Since influencers are posting on their own accounts, you will relinquish some control – creatively or otherwise – which is why it’s really imperative you align the archetypes of influencers you’re working with to the archetype of your brand or campaign, build solid and trustworthy relationships, and never chase numbers. In many ways, follower count means nothing, data means everything.
A decade ago, when social media was still very much in its infancy, there were huge question marks around where it sat in a marketing plan. Now, we’re seeing it again with influencers. So, where within your company should your influencer work sit?
Social media team
In my opinion, your social team is the most obvious place to start when thinking about how to fit influencers into your marketing plan. Influencer work across owned, earned and paid social channels works really well for most brands – the two go hand-in-hand after all. Influencers should work as an extension of the existing brand team and are usually ahead of the game when it comes to platforms enhancements and alterations like IGTV for example so they should actually ease the workload of a social media marketing team. Social is also about creating a more impactful, personable relationship with your brand’s audience, and influencers do this really well. They’re also all about content, and spotting who and what will resonate well within their audience, so they’ll be pros at archetypal alignment.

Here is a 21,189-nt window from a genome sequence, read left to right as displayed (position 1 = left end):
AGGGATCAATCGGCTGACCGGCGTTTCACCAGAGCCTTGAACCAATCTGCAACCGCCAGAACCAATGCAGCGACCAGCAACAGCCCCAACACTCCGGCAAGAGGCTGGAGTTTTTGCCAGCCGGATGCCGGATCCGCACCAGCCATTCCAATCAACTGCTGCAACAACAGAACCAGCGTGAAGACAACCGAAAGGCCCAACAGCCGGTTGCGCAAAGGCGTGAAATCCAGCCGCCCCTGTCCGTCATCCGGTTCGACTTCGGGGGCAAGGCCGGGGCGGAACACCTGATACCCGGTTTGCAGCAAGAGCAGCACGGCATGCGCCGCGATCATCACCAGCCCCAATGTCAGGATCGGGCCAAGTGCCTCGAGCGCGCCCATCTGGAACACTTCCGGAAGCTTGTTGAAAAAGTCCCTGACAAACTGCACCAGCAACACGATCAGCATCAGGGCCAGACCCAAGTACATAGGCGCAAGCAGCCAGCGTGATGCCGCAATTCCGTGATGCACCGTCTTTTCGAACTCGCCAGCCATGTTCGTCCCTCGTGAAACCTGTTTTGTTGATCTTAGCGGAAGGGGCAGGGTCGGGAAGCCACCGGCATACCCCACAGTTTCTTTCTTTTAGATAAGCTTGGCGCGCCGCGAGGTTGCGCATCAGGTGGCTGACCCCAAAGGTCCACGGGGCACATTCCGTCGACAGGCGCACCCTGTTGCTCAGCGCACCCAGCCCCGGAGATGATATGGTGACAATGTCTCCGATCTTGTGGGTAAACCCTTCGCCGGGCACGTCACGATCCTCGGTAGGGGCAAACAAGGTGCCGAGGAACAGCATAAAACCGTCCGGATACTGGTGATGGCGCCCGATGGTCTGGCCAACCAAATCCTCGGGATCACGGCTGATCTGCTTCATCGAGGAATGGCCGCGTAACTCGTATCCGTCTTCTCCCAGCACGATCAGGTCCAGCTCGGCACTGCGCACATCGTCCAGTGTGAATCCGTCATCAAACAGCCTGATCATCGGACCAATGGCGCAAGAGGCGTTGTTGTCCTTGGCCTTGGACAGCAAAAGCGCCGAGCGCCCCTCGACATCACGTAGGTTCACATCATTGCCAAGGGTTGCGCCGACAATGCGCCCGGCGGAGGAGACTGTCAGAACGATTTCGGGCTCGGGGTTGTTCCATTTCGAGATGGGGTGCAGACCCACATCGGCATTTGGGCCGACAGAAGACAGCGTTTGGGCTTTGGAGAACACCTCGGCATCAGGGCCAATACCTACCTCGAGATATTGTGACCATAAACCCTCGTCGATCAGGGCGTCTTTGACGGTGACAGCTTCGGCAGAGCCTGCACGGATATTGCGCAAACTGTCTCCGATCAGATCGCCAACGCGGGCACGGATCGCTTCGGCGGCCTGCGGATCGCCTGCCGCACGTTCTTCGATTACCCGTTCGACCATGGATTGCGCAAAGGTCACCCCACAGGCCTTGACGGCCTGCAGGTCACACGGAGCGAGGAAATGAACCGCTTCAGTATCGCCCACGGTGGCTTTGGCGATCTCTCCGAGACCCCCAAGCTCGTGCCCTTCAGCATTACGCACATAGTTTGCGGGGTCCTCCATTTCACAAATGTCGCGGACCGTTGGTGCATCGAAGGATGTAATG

Influencers working with the PR team is a hot option too, given PR folk tend to know exactly how to foster and develop healthy, long-term relationships. It’s all about third-party credibility and editorial opinion, the lifeblood of the PR/journalist relationship. With influencers, much like with journalists, you’re looking to convey your brand’s story via a credible third party and their editorial voice to their audience.
The nervousness that I have in this area is the, generally speaking, PR teams focus more on placement and reach, meaning the data element influencer marketing is often what goes missing so you’re not using influencers to their full potential or measuring success metrics enough.
Despite social media integrating itself further into our lives, traditional forms of marketing still exist, so it’s unlikely that a company’s sole marketing plan will be influencers work. Instead, influencer marketing will be part of a broader mix, with budgets agreed far earlier than within social stakes, making it more of a challenge to get things signed off.